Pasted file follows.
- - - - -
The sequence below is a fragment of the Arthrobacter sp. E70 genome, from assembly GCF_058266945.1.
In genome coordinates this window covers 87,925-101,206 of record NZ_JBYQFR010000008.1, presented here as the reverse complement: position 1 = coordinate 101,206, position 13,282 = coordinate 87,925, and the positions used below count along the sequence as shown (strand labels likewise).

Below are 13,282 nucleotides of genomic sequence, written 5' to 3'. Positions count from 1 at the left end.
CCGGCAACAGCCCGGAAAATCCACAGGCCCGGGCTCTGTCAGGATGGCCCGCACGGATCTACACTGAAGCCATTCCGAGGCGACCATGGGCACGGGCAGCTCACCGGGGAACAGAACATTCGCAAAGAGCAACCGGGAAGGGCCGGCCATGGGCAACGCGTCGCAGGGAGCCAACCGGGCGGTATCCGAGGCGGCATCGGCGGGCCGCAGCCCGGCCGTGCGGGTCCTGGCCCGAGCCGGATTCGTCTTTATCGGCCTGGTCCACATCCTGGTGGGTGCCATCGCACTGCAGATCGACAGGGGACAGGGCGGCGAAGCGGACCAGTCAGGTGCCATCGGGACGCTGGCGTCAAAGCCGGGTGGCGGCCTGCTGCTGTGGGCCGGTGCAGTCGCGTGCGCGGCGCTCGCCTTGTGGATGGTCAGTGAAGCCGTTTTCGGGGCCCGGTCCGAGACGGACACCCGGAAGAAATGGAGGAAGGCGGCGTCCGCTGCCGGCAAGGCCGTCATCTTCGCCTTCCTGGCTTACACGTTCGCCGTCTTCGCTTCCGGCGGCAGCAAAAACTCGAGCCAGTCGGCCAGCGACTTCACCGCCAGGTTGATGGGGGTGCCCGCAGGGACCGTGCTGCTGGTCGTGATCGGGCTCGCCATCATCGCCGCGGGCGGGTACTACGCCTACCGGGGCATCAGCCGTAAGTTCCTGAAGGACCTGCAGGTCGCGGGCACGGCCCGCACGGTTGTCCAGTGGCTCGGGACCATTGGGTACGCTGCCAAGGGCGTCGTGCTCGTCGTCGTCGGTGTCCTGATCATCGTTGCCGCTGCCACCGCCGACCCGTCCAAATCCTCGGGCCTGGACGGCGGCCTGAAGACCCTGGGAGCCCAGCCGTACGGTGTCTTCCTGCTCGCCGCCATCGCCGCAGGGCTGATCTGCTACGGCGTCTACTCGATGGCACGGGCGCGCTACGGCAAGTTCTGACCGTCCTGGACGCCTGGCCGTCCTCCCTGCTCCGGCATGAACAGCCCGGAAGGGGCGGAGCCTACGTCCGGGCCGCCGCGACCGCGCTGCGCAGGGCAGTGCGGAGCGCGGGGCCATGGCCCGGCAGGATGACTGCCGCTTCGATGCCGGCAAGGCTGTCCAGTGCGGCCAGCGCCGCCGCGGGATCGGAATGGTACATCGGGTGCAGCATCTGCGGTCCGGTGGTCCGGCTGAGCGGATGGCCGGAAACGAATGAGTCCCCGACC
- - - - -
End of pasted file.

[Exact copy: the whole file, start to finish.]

The sequence below is a fragment of the Arthrobacter sp. E70 genome, from assembly GCF_058266945.1.
In genome coordinates this window covers 87,925-101,206 of record NZ_JBYQFR010000008.1, presented here as the reverse complement: position 1 = coordinate 101,206, position 13,282 = coordinate 87,925, and the positions used below count along the sequence as shown (strand labels likewise).

Below are 13,282 nucleotides of genomic sequence, written 5' to 3'. Positions count from 1 at the left end.
CCGGCAACAGCCCGGAAAATCCACAGGCCCGGGCTCTGTCAGGATGGCCCGCACGGATCTACACTGAAGCCATTCCGAGGCGACCATGGGCACGGGCAGCTCACCGGGGAACAGAACATTCGCAAAGAGCAACCGGGAAGGGCCGGCCATGGGCAACGCGTCGCAGGGAGCCAACCGGGCGGTATCCGAGGCGGCATCGGCGGGCCGCAGCCCGGCCGTGCGGGTCCTGGCCCGAGCCGGATTCGTCTTTATCGGCCTGGTCCACATCCTGGTGGGTGCCATCGCACTGCAGATCGACAGGGGACAGGGCGGCGAAGCGGACCAGTCAGGTGCCATCGGGACGCTGGCGTCAAAGCCGGGTGGCGGCCTGCTGCTGTGGGCCGGTGCAGTCGCGTGCGCGGCGCTCGCCTTGTGGATGGTCAGTGAAGCCGTTTTCGGGGCCCGGTCCGAGACGGACACCCGGAAGAAATGGAGGAAGGCGGCGTCCGCTGCCGGCAAGGCCGTCATCTTCGCCTTCCTGGCTTACACGTTCGCCGTCTTCGCTTCCGGCGGCAGCAAAAACTCGAGCCAGTCGGCCAGCGACTTCACCGCCAGGTTGATGGGGGTGCCCGCAGGGACCGTGCTGCTGGTCGTGATCGGGCTCGCCATCATCGCCGCGGGCGGGTACTACGCCTACCGGGGCATCAGCCGTAAGTTCCTGAAGGACCTGCAGGTCGCGGGCACGGCCCGCACGGTTGTCCAGTGGCTCGGGACCATTGGGTACGCTGCCAAGGGCGTCGTGCTCGTCGTCGTCGGTGTCCTGATCATCGTTGCCGCTGCCACCGCCGACCCGTCCAAATCCTCGGGCCTGGACGGCGGCCTGAAGACCCTGGGAGCCCAGCCGTACGGTGTCTTCCTGCTCGCCGCCATCGCCGCAGGGCTGATCTGCTACGGCGTCTACTCGATGGCACGGGCGCGCTACGGCAAGTTCTGACCGTCCTGGACGCCTGGCCGTCCTCCCTGCTCCGGCATGAACAGCCCGGAAGGGGCGGAGCCTACGTCCGGGCCGCCGCGACCGCGCTGCGCAGGGCAGTGCGGAGCGCGGGGCCATGGCCCGGCAGGATGACTGCCGCTTCGATGCCGGCAAGGCTGTCCAGTGCGGCCAGCGCCGCCGCGGGATCGGAATGGTACATCGGGTGCAGCATCTGCGGTCCGGTGGTCCGGCTGAGCGGATGGCCGGAAACGAATGAGTCCCCGACC